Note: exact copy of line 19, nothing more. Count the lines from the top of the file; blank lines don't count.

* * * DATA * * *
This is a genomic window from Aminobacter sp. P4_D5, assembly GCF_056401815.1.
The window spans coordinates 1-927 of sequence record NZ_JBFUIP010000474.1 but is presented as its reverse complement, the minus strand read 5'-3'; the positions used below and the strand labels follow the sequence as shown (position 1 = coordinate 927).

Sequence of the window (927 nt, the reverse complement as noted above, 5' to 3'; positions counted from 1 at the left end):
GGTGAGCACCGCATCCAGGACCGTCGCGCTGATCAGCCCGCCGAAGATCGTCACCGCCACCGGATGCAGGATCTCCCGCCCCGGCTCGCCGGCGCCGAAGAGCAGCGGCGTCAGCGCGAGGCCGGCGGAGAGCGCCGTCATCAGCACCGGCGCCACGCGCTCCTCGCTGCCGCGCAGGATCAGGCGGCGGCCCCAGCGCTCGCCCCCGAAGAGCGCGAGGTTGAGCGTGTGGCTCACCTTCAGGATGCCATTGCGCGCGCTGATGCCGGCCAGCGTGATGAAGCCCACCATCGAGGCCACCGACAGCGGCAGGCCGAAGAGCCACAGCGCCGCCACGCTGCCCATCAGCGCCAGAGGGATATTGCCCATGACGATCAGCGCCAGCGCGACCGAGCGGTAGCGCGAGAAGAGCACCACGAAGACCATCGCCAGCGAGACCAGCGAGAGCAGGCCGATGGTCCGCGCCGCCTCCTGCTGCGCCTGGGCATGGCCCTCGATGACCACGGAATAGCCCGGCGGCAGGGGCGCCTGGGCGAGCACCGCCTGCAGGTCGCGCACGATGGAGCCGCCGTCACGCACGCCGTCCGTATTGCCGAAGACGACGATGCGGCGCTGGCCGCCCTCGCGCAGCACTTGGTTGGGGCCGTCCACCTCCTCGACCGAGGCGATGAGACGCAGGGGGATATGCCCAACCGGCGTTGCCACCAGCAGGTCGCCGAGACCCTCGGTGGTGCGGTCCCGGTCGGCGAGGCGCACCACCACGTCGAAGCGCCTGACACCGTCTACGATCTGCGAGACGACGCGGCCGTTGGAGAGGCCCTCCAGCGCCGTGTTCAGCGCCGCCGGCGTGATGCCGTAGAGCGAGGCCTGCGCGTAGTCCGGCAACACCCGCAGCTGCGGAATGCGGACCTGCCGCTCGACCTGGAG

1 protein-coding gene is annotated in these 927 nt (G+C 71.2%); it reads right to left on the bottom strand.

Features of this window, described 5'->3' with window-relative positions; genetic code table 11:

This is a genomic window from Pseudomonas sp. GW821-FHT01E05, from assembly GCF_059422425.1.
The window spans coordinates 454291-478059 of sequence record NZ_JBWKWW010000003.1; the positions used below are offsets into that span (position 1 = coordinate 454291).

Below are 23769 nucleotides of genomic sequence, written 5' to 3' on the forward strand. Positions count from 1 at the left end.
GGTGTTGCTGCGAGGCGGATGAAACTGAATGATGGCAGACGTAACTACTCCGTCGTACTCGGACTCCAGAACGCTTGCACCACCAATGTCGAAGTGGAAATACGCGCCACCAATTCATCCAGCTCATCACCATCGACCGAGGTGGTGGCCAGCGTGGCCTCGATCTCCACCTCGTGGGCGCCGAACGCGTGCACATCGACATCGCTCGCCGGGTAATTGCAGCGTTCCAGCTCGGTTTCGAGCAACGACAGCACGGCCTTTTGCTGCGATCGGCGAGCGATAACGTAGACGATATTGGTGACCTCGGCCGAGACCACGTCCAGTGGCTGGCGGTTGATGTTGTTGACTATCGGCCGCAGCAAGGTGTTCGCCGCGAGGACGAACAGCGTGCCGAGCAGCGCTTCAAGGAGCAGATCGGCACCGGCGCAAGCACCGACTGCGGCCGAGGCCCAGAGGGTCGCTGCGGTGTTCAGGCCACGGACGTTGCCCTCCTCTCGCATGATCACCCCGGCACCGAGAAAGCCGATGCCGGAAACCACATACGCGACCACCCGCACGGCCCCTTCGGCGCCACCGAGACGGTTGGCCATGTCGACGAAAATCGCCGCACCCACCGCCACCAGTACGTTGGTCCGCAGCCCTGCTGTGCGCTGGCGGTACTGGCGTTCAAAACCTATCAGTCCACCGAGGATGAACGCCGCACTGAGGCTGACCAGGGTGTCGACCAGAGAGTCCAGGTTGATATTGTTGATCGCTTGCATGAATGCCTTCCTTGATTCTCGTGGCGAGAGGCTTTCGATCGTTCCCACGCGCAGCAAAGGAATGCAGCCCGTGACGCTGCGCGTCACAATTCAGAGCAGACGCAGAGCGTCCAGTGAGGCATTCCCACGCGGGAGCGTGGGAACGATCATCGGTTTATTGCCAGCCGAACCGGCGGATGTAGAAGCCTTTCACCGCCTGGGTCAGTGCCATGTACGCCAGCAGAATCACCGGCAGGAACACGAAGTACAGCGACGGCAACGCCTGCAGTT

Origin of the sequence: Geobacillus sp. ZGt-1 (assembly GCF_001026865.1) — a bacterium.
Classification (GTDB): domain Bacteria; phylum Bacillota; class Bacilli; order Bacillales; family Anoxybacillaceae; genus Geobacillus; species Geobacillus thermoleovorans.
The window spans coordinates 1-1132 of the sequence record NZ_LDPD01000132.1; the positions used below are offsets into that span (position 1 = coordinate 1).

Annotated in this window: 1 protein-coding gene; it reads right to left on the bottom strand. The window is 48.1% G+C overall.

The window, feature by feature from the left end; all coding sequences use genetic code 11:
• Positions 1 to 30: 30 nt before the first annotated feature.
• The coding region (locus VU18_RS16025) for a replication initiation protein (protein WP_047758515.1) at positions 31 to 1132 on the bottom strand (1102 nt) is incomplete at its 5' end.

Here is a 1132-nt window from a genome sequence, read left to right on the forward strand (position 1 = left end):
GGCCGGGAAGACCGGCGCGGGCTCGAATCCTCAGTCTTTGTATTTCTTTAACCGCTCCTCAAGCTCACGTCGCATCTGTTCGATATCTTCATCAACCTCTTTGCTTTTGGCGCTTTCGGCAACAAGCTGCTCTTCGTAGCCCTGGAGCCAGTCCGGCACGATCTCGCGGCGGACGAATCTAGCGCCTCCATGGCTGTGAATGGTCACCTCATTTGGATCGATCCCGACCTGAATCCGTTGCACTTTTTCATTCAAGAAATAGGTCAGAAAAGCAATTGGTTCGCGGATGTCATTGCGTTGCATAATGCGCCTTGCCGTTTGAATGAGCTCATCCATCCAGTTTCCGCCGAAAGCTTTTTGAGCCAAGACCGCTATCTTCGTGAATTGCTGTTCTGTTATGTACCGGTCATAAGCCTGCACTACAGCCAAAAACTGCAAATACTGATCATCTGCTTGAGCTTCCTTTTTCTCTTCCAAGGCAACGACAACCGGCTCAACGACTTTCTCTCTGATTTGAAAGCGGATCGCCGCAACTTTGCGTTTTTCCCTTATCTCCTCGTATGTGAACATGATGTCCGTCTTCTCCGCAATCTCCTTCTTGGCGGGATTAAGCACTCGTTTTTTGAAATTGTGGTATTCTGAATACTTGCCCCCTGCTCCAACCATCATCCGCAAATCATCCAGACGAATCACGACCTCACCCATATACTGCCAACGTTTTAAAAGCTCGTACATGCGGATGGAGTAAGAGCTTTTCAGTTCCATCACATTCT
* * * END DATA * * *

GGCCGGGAAGACCGGCGCGGGCTCGAATCCTCAGTCTTTGTATTTCTTTAACCGCTCCTCAAGCTCACGTCGCATCTGTTCGATATCTTCATCAACCTCTTTGCTTTTGGCGCTTTCGGCAACAAGCTGCTCTTCGTAGCCCTGGAGCCAGTCCGGCACGATCTCGCGGCGGACGAATCTAGCGCCTCCATGGCTGTGAATGGTCACCTCATTTGGATCGATCCCGACCTGAATCCGTTGCACTTTTTCATTCAAGAAATAGGTCAGAAAAGCAATTGGTTCGCGGATGTCATTGCGTTGCATAATGCGCCTTGCCGTTTGAATGAGCTCATCCATCCAGTTTCCGCCGAAAGCTTTTTGAGCCAAGACCGCTATCTTCGTGAATTGCTGTTCTGTTATGTACCGGTCATAAGCCTGCACTACAGCCAAAAACTGCAAATACTGATCATCTGCTTGAGCTTCCTTTTTCTCTTCCAAGGCAACGACAACCGGCTCAACGACTTTCTCTCTGATTTGAAAGCGGATCGCCGCAACTTTGCGTTTTTCCCTTATCTCCTCGTATGTGAACATGATGTCCGTCTTCTCCGCAATCTCCTTCTTGGCGGGATTAAGCACTCGTTTTTTGAAATTGTGGTATTCTGAATACTTGCCCCCTGCTCCAACCATCATCCGCAAATCATCCAGACGAATCACGACCTCACCCATATACTGCCAACGTTTTAAAAGCTCGTACATGCGGATGGAGTAAGAGCTTTTCAGTTCCATCACATTCT